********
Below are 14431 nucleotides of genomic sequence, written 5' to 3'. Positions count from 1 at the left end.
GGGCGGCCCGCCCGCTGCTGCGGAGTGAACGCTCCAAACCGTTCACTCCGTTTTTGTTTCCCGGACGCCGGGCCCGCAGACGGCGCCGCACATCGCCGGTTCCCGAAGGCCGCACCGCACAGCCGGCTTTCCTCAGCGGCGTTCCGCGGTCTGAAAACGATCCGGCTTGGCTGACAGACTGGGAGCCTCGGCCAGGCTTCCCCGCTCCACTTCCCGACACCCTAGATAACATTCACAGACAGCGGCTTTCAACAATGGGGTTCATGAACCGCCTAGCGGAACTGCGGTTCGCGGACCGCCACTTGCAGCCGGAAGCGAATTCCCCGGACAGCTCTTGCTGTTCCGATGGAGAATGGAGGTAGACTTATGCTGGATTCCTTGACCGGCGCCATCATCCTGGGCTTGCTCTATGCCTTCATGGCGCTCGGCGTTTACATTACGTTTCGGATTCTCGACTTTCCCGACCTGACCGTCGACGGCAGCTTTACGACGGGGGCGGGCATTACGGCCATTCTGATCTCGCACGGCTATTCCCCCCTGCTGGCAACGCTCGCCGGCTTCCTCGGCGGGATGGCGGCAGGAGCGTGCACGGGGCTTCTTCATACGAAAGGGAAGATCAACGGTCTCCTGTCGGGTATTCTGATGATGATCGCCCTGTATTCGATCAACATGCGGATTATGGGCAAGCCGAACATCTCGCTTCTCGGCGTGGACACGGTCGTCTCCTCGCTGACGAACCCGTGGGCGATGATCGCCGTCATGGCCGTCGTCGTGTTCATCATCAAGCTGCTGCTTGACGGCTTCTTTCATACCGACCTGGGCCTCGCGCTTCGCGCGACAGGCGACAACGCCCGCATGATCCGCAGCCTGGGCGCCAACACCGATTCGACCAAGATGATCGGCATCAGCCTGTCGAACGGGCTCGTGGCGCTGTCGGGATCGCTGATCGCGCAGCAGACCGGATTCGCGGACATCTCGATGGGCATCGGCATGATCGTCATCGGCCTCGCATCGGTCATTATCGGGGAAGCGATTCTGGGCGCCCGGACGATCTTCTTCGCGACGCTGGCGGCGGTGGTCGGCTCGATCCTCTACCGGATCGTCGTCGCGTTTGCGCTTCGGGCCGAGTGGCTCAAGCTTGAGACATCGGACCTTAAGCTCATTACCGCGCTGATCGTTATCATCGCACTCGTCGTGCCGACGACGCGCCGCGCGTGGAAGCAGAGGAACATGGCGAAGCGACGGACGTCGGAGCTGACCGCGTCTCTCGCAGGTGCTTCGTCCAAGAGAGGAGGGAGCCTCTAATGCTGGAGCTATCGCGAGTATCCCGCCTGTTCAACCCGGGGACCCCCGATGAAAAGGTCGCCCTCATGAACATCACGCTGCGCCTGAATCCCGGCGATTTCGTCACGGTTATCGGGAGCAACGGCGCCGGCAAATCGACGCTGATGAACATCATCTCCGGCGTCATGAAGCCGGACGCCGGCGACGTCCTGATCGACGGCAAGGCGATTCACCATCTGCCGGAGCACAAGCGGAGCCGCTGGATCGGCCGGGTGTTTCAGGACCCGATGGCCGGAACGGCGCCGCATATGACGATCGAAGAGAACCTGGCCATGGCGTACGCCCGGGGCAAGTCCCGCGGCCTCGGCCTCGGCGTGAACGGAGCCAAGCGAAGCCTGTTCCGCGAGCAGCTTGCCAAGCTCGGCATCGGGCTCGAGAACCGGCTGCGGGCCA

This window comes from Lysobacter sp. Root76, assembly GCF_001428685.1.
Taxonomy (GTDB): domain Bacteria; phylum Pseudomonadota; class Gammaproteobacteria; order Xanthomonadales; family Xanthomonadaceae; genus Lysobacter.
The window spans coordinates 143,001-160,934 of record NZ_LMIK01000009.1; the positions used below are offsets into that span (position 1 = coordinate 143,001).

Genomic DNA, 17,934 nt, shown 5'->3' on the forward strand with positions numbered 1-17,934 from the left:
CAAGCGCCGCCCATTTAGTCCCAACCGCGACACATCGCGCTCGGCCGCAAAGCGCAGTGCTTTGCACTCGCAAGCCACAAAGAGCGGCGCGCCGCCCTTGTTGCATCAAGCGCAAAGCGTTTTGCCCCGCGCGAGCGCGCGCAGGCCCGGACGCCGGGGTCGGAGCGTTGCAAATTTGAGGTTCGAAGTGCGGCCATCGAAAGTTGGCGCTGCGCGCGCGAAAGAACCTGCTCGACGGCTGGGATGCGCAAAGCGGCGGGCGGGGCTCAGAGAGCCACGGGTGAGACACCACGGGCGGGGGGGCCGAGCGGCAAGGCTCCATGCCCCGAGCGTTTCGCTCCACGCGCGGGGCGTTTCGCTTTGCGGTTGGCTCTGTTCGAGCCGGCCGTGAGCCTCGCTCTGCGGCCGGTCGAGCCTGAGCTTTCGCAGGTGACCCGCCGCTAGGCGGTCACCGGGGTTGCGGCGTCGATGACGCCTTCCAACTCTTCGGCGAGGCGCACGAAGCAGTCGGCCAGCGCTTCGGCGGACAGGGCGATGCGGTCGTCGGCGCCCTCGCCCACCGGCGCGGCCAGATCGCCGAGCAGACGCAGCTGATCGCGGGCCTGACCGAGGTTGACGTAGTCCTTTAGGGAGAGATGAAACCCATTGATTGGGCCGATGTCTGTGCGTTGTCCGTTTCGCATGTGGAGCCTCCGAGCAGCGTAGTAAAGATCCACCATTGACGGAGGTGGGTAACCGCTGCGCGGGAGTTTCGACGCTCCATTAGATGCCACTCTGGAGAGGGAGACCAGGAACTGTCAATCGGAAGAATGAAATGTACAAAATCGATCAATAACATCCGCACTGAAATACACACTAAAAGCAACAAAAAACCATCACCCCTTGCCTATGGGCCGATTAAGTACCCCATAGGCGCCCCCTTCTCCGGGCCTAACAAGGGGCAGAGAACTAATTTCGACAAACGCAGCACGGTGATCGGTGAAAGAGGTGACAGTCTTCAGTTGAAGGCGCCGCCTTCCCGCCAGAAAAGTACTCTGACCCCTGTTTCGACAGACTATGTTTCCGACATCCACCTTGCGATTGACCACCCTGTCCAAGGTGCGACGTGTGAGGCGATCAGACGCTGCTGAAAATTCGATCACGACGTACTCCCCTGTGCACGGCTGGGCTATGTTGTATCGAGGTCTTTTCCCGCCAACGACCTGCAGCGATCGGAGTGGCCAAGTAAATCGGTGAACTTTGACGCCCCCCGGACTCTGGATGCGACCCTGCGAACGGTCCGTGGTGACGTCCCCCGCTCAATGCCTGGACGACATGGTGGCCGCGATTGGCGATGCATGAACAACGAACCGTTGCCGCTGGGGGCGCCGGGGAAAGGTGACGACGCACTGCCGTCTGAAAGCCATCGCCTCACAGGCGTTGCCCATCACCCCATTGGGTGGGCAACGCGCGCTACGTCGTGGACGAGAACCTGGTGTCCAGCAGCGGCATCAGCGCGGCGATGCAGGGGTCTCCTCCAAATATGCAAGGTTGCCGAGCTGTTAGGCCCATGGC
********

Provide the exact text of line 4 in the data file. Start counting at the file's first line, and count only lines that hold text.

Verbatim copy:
Taxonomy (GTDB): domain Bacteria; phylum Pseudomonadota; class Gammaproteobacteria; order Xanthomonadales; family Xanthomonadaceae; genus Lysobacter.